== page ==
Had I been given the chance all those years ago, I would have picked someone quite like myself, and I would have been robbed of the chance of living in a quad with 3 rather dissimilar and foreign roommates who challenged the way I thought about the world and opened me up in rare and extraordinary ways.
Sure, I had some fights and problems and discomfort, but I learned a lot about getting along in the "real" world, something our social-media-obsessed young people seem to avoid now by connecting only with those they already have so much in common with.
Q: What, if anything, did the college roommate experience teach you?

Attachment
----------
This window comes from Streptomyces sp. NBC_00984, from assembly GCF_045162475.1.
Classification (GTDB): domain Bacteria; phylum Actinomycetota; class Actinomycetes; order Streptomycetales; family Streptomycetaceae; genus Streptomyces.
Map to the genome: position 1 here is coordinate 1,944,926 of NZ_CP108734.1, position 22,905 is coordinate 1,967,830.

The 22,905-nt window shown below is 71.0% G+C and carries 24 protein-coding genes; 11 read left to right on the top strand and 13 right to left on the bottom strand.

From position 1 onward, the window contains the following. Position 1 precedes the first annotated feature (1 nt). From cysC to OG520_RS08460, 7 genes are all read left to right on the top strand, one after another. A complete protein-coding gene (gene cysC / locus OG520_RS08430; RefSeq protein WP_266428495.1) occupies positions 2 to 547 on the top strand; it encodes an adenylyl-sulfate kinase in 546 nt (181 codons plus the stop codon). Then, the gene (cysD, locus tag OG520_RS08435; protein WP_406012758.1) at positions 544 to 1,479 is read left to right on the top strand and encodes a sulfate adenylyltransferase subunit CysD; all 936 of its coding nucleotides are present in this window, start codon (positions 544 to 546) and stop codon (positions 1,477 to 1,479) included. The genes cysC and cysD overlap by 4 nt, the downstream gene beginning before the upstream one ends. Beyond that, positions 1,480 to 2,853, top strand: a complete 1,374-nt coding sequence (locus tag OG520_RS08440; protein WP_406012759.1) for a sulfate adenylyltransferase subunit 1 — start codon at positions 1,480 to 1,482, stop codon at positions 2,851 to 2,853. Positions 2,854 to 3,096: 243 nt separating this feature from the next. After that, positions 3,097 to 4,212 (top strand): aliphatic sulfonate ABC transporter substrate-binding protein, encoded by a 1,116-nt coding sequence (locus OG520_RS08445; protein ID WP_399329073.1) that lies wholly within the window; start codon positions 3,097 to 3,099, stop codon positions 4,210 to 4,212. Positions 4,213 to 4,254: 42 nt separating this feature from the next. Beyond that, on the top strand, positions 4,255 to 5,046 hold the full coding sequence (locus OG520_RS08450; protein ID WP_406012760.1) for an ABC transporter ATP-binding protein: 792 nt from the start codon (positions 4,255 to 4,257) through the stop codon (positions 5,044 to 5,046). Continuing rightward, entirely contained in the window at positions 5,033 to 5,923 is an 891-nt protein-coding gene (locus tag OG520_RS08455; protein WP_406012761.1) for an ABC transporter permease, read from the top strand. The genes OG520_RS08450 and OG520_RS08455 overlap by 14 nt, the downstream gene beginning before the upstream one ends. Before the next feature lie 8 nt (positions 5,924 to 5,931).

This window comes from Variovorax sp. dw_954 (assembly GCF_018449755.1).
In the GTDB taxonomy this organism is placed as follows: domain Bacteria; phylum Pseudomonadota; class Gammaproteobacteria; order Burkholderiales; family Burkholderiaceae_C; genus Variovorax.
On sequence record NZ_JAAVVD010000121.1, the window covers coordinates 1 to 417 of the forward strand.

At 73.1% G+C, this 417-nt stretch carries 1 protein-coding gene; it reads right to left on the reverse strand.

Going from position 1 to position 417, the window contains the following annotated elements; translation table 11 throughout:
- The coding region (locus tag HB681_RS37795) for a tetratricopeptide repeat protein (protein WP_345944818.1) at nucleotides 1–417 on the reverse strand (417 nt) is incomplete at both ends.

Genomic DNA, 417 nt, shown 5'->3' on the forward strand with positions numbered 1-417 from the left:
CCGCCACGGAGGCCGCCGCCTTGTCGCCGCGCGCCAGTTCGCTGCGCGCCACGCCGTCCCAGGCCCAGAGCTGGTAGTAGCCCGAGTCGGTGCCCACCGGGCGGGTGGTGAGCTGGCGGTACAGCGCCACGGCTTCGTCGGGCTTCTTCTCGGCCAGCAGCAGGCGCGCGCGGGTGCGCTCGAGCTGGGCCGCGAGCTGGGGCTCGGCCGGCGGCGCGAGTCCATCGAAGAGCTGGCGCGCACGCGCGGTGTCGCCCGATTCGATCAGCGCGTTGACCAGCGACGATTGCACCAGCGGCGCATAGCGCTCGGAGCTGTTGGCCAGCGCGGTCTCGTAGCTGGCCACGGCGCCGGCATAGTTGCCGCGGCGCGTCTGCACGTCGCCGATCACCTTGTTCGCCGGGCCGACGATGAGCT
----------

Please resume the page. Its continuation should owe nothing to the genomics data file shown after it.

College-bound students across the country are putting themselves out there.
They're not looking for love; they're picking who they're going to room with during their freshman year in an increasingly popular process known as roommate self-selection.
While the majority of schools still assign roommates, either randomly or based on answers to questionnaires, many are empowering incoming freshmen to find their own through Facebook, apps, and housing software.
Roommate self-selection provides benefits for students and schools alike, creators of these services say. But detractors believe the traditional experience of bunking with someone random offers life-long benefits.